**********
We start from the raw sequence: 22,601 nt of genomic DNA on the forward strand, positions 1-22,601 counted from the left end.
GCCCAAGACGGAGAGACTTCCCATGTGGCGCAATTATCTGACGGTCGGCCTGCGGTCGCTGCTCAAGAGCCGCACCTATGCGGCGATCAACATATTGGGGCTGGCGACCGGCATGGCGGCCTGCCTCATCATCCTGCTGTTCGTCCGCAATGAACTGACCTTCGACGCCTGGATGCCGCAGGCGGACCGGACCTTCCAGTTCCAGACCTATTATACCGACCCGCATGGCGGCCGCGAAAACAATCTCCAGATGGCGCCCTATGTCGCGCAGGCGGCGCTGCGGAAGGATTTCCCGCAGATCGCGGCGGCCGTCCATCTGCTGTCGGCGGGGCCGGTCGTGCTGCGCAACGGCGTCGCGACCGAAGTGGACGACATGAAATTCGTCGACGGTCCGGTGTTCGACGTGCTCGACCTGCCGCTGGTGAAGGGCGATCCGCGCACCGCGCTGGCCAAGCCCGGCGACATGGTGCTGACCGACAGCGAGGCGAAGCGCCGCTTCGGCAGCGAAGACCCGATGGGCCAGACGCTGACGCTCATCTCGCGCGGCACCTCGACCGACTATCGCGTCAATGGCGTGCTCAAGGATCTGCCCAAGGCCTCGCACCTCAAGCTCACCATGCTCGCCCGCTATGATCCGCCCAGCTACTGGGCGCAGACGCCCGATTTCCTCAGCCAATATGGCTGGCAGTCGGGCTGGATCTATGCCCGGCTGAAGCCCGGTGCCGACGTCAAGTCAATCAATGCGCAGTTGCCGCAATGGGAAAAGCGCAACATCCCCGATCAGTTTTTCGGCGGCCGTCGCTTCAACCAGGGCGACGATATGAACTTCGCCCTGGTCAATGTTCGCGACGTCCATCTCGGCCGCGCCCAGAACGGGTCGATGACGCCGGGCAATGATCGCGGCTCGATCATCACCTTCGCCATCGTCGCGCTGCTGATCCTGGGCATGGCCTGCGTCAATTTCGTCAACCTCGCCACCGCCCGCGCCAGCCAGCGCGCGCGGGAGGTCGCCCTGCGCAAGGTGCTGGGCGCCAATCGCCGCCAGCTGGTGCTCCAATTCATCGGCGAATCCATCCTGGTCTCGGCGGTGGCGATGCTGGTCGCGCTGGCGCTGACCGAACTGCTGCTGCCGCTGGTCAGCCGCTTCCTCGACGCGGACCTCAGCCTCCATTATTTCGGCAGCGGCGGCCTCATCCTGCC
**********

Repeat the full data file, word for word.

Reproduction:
We start from the raw sequence: 22,601 nt of genomic DNA on the forward strand, positions 1-22,601 counted from the left end.
GCCCAAGACGGAGAGACTTCCCATGTGGCGCAATTATCTGACGGTCGGCCTGCGGTCGCTGCTCAAGAGCCGCACCTATGCGGCGATCAACATATTGGGGCTGGCGACCGGCATGGCGGCCTGCCTCATCATCCTGCTGTTCGTCCGCAATGAACTGACCTTCGACGCCTGGATGCCGCAGGCGGACCGGACCTTCCAGTTCCAGACCTATTATACCGACCCGCATGGCGGCCGCGAAAACAATCTCCAGATGGCGCCCTATGTCGCGCAGGCGGCGCTGCGGAAGGATTTCCCGCAGATCGCGGCGGCCGTCCATCTGCTGTCGGCGGGGCCGGTCGTGCTGCGCAACGGCGTCGCGACCGAAGTGGACGACATGAAATTCGTCGACGGTCCGGTGTTCGACGTGCTCGACCTGCCGCTGGTGAAGGGCGATCCGCGCACCGCGCTGGCCAAGCCCGGCGACATGGTGCTGACCGACAGCGAGGCGAAGCGCCGCTTCGGCAGCGAAGACCCGATGGGCCAGACGCTGACGCTCATCTCGCGCGGCACCTCGACCGACTATCGCGTCAATGGCGTGCTCAAGGATCTGCCCAAGGCCTCGCACCTCAAGCTCACCATGCTCGCCCGCTATGATCCGCCCAGCTACTGGGCGCAGACGCCCGATTTCCTCAGCCAATATGGCTGGCAGTCGGGCTGGATCTATGCCCGGCTGAAGCCCGGTGCCGACGTCAAGTCAATCAATGCGCAGTTGCCGCAATGGGAAAAGCGCAACATCCCCGATCAGTTTTTCGGCGGCCGTCGCTTCAACCAGGGCGACGATATGAACTTCGCCCTGGTCAATGTTCGCGACGTCCATCTCGGCCGCGCCCAGAACGGGTCGATGACGCCGGGCAATGATCGCGGCTCGATCATCACCTTCGCCATCGTCGCGCTGCTGATCCTGGGCATGGCCTGCGTCAATTTCGTCAACCTCGCCACCGCCCGCGCCAGCCAGCGCGCGCGGGAGGTCGCCCTGCGCAAGGTGCTGGGCGCCAATCGCCGCCAGCTGGTGCTCCAATTCATCGGCGAATCCATCCTGGTCTCGGCGGTGGCGATGCTGGTCGCGCTGGCGCTGACCGAACTGCTGCTGCCGCTGGTCAGCCGCTTCCTCGACGCGGACCTCAGCCTCCATTATTTCGGCAGCGGCGGCCTCATCCTGCC